The gradual spreading of discount events and the ability to generate hype campaigns at any time of year has decreased Black Friday’s significance.
The infamous shopping day known as Black Friday may have finally reached its peak. While nearly every major retailer still participates, the gradual spreading of discounts throughout the calendar year and the ability to generate buzz has decreased the shopping holiday’s significance.
That’s not to say that Black Friday is going away. But marketers should anticipate a growing emphasis on spreading out discounts or offering a competing sale day as a viable revenue-generating strategy. Notably, the ability for retailers to use online customer relationship nurturing has led to a phenomenon that is quickly exceeding the impact Black Friday once held.
From Black Friday to Black Everything
The first blow to Black Friday as the de facto holiday shopping day came in a narrative surrounding Cyber Monday. Retail experts claimed that, in a counter to physical retail, millions of shoppers took to their computers three days after Black Friday to avoid lines and take advantage of better, more tech-savvy deals. While the concept of Cyber Monday as a major online sales day has since been dispelled as mostly myth thanks to diligent online traffic and sales monitoring, the notion that not everyone was as excited about Black Friday stuck.
In the meantime, negative perceptions of “Black Friday hysteria” and the realization that many of the deals beyond limited “doorbusters” are not even the heaviest discounts of the year, have led many to shun the holiday. More than half of retailers began holiday sale promotions in September and October in 2014, a growth of 14 percent from the year before, shifting sales earlier in the year.
JCPenney, for example, held a “Big Bonus Sale” event on October 16 and 17 that offers deep discounts on par with many Black Friday deals. Amazon is similarly courting earlier retail dollars and starting the Black Friday practice on November 1 in an event they’re calling “Black November.”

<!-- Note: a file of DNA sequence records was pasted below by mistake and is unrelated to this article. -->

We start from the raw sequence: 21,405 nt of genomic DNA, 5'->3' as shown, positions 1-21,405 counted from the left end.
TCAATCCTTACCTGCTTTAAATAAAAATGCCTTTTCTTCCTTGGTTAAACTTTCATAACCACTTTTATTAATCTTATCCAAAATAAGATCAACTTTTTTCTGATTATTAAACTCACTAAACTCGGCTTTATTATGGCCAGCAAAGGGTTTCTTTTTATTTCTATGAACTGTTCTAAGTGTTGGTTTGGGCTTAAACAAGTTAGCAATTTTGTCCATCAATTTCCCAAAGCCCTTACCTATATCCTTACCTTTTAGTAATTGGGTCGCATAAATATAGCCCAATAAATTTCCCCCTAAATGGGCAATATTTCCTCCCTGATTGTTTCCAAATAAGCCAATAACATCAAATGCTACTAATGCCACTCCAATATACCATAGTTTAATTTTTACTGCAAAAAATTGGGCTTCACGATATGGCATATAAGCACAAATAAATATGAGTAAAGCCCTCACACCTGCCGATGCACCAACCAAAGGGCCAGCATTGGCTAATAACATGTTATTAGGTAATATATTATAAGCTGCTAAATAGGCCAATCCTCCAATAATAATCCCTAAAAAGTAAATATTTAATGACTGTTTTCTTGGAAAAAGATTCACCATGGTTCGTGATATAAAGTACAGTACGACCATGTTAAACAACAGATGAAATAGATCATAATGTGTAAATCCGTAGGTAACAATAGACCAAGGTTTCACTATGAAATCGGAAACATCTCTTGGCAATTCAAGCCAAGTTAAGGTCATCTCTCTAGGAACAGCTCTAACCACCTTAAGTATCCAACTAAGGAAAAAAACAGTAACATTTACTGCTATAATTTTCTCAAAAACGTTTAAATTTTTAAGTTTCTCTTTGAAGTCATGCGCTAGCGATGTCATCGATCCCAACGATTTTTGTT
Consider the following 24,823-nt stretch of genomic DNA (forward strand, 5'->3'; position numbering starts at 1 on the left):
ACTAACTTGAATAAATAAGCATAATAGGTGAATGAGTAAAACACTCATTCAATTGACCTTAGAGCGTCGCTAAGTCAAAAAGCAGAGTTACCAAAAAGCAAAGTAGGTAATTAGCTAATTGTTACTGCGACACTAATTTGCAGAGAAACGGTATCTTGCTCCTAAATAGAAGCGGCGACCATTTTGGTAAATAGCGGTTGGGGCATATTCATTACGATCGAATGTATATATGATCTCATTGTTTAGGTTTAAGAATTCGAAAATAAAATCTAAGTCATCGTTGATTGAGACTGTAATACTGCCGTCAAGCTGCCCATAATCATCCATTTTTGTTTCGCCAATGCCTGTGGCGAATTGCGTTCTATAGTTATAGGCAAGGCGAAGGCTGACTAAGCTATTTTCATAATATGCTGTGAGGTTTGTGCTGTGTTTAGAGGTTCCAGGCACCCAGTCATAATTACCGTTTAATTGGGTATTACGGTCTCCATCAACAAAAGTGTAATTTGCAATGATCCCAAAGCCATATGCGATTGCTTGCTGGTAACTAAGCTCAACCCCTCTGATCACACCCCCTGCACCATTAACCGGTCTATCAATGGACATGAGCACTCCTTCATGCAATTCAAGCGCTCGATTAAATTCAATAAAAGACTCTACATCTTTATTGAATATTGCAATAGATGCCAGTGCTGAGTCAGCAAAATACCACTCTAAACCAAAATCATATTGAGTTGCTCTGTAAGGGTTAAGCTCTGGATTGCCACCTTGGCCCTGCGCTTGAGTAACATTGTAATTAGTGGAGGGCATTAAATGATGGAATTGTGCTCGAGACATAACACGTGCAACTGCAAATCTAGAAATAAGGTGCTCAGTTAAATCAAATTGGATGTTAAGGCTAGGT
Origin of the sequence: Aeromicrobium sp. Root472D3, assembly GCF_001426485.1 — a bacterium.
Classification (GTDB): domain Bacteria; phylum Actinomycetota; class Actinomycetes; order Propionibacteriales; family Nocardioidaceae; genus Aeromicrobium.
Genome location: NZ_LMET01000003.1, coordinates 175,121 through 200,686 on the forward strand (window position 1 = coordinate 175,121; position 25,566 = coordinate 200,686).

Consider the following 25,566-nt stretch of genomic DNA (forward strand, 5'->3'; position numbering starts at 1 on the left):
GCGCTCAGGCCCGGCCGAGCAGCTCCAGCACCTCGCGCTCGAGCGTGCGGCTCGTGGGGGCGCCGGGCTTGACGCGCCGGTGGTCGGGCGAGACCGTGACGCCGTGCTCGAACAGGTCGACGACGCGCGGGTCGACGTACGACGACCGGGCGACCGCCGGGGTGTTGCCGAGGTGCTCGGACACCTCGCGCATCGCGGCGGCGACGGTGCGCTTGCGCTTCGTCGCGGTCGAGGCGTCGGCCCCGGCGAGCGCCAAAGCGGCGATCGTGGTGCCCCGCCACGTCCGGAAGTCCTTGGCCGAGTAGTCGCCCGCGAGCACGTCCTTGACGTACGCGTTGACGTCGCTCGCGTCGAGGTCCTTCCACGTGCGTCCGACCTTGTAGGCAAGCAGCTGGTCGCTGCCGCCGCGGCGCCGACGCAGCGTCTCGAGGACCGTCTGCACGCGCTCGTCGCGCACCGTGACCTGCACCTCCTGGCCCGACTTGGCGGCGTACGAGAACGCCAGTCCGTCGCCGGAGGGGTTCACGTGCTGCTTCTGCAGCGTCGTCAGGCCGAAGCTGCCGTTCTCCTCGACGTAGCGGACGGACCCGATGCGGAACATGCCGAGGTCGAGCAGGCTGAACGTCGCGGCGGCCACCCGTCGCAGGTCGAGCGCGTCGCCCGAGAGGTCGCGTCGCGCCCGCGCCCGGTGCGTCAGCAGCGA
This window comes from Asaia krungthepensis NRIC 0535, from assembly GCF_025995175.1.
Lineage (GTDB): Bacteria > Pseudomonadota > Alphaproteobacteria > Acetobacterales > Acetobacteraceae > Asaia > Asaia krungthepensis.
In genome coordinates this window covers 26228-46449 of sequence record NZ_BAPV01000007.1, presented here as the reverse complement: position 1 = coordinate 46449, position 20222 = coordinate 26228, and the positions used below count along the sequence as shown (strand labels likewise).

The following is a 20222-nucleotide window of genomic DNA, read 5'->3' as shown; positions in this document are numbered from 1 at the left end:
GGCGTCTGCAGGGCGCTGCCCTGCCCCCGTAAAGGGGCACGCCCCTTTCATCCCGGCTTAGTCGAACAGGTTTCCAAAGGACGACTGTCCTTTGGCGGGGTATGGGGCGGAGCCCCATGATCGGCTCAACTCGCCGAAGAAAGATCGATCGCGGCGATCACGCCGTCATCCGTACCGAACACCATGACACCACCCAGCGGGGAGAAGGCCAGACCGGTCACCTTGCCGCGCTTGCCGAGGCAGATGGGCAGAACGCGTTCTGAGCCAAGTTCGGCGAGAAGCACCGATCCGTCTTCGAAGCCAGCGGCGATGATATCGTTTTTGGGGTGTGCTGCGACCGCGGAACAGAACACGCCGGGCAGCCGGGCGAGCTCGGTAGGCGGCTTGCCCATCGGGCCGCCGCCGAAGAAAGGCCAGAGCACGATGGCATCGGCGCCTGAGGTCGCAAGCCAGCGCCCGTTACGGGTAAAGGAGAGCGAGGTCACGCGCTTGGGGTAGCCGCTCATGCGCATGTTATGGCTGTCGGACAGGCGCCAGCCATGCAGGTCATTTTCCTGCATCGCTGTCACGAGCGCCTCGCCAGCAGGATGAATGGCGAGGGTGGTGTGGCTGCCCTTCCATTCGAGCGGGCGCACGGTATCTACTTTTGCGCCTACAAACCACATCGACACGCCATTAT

Black Prime Day
As a matter of fact, it was Amazon who showed the world that holiday shopping hype can occur at any time of the year, even in the midst of summer. Their first “Prime Day” took a bit of a beating on social media, but the numbers spoke for themselves. Overall, 34.4 million products were ordered globally, trumping their 2014 Black Friday sales by 18 percent.
Not only did this tactic result in many sales, it convinced “hundreds of thousands” of new Prime Members to sign up, giving Amazon clearer access into buyer data revealing preferences and inclinations.
Other brands are looking towards similar data-based relationship building with holiday sale-themed social media promotions and aggressive paid ad spending. As these campaigns generate valuable audience and analytical data, expect segmenting of both demographics and calendar days to get more assertive as retail brands seek to speak to their individual holiday shoppers rather than adding yet one more shouting voice to the Black Friday noise.